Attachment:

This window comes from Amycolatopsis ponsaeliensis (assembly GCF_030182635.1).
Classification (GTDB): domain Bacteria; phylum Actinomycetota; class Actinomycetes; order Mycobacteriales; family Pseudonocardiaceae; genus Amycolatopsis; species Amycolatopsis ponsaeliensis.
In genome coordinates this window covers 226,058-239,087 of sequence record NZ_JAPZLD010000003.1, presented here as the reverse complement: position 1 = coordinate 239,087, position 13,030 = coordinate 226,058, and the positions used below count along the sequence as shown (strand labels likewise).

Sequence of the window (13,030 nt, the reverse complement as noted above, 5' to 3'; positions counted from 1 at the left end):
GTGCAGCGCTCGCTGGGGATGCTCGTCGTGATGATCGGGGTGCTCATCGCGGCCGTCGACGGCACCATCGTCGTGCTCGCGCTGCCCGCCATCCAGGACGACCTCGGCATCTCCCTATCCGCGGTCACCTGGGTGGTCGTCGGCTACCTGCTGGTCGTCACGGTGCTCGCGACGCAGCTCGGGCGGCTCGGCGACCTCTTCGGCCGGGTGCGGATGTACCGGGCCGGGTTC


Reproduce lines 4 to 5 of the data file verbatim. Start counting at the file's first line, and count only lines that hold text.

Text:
Sequence of the window (13,030 nt, the reverse complement as noted above, 5' to 3'; positions counted from 1 at the left end):
GTGCAGCGCTCGCTGGGGATGCTCGTCGTGATGATCGGGGTGCTCATCGCGGCCGTCGACGGCACCATCGTCGTGCTCGCGCTGCCCGCCATCCAGGACGACCTCGGCATCTCCCTATCCGCGGTCACCTGGGTGGTCGTCGGCTACCTGCTGGTCGTCACGGTGCTCGCGACGCAGCTCGGGCGGCTCGGCGACCTCTTCGGCCGGGTGCGGATGTACCGGGCCGGGTTC